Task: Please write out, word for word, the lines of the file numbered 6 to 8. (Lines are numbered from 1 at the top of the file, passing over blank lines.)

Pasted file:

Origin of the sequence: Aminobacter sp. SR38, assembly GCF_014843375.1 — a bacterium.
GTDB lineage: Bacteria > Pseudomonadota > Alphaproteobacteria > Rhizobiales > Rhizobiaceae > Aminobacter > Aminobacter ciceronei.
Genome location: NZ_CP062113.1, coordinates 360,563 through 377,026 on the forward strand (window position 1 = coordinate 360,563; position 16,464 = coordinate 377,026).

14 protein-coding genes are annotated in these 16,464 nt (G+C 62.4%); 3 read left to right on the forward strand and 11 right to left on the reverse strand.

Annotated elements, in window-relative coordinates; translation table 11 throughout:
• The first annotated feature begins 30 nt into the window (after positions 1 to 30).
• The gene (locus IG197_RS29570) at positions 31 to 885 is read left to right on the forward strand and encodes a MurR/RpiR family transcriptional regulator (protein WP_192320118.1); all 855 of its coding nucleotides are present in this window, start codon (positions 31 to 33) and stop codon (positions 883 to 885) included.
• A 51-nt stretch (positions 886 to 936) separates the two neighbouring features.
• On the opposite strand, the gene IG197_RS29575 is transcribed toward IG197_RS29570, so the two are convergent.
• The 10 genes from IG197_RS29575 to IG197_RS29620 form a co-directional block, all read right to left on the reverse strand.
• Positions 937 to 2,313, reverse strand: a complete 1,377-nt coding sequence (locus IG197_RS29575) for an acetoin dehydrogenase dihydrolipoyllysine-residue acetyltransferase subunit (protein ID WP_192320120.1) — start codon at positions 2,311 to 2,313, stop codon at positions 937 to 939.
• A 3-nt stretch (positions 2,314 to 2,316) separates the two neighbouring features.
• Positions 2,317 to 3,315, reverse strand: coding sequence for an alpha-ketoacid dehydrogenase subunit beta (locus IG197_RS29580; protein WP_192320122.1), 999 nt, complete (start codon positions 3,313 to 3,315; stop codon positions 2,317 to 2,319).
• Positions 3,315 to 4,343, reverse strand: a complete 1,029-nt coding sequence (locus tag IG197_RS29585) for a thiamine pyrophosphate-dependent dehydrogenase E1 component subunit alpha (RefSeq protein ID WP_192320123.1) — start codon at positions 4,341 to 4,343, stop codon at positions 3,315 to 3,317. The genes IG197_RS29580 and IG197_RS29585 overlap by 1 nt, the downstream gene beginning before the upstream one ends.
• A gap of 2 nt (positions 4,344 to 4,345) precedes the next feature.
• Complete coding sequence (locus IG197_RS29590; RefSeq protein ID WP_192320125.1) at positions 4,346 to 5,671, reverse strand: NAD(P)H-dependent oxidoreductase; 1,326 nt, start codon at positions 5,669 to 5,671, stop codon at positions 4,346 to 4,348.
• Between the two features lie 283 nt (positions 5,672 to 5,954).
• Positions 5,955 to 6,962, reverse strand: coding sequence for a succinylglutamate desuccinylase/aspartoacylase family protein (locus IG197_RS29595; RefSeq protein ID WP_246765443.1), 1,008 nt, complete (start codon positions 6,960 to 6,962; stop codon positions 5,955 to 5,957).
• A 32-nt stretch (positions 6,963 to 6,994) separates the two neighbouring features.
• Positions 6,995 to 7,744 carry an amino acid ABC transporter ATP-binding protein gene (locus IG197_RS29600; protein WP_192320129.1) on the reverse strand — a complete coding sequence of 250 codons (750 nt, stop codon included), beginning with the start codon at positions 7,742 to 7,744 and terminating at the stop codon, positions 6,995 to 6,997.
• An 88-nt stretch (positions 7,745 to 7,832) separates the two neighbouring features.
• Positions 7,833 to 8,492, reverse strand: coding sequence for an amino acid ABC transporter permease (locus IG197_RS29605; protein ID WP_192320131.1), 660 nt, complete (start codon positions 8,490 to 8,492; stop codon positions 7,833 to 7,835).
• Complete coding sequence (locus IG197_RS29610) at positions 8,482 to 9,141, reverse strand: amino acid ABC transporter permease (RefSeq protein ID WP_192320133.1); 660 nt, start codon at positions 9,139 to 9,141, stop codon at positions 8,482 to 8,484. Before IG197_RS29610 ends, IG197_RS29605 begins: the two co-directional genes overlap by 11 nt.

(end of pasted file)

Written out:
• The first annotated feature begins 30 nt into the window (after positions 1 to 30).
• The gene (locus IG197_RS29570) at positions 31 to 885 is read left to right on the forward strand and encodes a MurR/RpiR family transcriptional regulator (protein WP_192320118.1); all 855 of its coding nucleotides are present in this window, start codon (positions 31 to 33) and stop codon (positions 883 to 885) included.
• A 51-nt stretch (positions 886 to 936) separates the two neighbouring features.